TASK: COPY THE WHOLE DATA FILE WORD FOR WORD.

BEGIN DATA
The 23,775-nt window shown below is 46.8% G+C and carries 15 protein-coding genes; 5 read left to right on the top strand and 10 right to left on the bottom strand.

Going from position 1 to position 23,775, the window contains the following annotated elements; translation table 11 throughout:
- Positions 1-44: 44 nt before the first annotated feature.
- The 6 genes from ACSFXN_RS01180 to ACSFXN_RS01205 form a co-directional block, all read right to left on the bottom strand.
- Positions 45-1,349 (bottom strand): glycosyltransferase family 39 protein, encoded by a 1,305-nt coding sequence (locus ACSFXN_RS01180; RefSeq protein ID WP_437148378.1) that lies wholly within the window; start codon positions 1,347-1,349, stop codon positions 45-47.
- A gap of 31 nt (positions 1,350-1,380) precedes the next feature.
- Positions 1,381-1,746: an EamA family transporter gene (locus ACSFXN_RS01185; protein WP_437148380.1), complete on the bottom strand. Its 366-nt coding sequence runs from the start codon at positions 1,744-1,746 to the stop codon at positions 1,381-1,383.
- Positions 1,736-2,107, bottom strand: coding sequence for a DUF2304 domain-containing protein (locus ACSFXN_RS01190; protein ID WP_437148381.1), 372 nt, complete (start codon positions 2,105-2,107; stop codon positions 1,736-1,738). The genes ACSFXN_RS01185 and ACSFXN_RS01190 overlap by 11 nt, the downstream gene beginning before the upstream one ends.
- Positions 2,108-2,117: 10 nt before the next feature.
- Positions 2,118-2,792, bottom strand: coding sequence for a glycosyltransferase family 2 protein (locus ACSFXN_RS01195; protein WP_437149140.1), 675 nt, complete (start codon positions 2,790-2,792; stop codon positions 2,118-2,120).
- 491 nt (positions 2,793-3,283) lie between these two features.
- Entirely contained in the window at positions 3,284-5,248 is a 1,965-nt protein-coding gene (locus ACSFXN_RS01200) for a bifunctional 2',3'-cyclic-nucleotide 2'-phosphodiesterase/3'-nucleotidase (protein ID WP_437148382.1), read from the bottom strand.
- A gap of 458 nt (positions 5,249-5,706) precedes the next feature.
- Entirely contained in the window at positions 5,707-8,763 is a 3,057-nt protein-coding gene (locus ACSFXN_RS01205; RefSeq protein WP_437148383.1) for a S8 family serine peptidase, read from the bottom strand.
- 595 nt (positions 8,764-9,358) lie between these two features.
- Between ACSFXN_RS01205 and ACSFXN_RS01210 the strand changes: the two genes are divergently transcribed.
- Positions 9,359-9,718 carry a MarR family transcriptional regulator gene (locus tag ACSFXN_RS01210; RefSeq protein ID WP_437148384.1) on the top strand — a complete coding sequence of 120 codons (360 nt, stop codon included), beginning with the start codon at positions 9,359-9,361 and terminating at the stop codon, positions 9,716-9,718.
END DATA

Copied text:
The 23,775-nt window shown below is 46.8% G+C and carries 15 protein-coding genes; 5 read left to right on the top strand and 10 right to left on the bottom strand.

Going from position 1 to position 23,775, the window contains the following annotated elements; translation table 11 throughout:
- Positions 1-44: 44 nt before the first annotated feature.
- The 6 genes from ACSFXN_RS01180 to ACSFXN_RS01205 form a co-directional block, all read right to left on the bottom strand.
- Positions 45-1,349 (bottom strand): glycosyltransferase family 39 protein, encoded by a 1,305-nt coding sequence (locus ACSFXN_RS01180; RefSeq protein ID WP_437148378.1) that lies wholly within the window; start codon positions 1,347-1,349, stop codon positions 45-47.
- A gap of 31 nt (positions 1,350-1,380) precedes the next feature.
- Positions 1,381-1,746: an EamA family transporter gene (locus ACSFXN_RS01185; protein WP_437148380.1), complete on the bottom strand. Its 366-nt coding sequence runs from the start codon at positions 1,744-1,746 to the stop codon at positions 1,381-1,383.
- Positions 1,736-2,107, bottom strand: coding sequence for a DUF2304 domain-containing protein (locus ACSFXN_RS01190; protein ID WP_437148381.1), 372 nt, complete (start codon positions 2,105-2,107; stop codon positions 1,736-1,738). The genes ACSFXN_RS01185 and ACSFXN_RS01190 overlap by 11 nt, the downstream gene beginning before the upstream one ends.
- Positions 2,108-2,117: 10 nt before the next feature.
- Positions 2,118-2,792, bottom strand: coding sequence for a glycosyltransferase family 2 protein (locus ACSFXN_RS01195; protein WP_437149140.1), 675 nt, complete (start codon positions 2,790-2,792; stop codon positions 2,118-2,120).
- 491 nt (positions 2,793-3,283) lie between these two features.
- Entirely contained in the window at positions 3,284-5,248 is a 1,965-nt protein-coding gene (locus ACSFXN_RS01200) for a bifunctional 2',3'-cyclic-nucleotide 2'-phosphodiesterase/3'-nucleotidase (protein ID WP_437148382.1), read from the bottom strand.
- A gap of 458 nt (positions 5,249-5,706) precedes the next feature.
- Entirely contained in the window at positions 5,707-8,763 is a 3,057-nt protein-coding gene (locus ACSFXN_RS01205; RefSeq protein WP_437148383.1) for a S8 family serine peptidase, read from the bottom strand.
- 595 nt (positions 8,764-9,358) lie between these two features.
- Between ACSFXN_RS01205 and ACSFXN_RS01210 the strand changes: the two genes are divergently transcribed.
- Positions 9,359-9,718 carry a MarR family transcriptional regulator gene (locus tag ACSFXN_RS01210; RefSeq protein ID WP_437148384.1) on the top strand — a complete coding sequence of 120 codons (360 nt, stop codon included), beginning with the start codon at positions 9,359-9,361 and terminating at the stop codon, positions 9,716-9,718.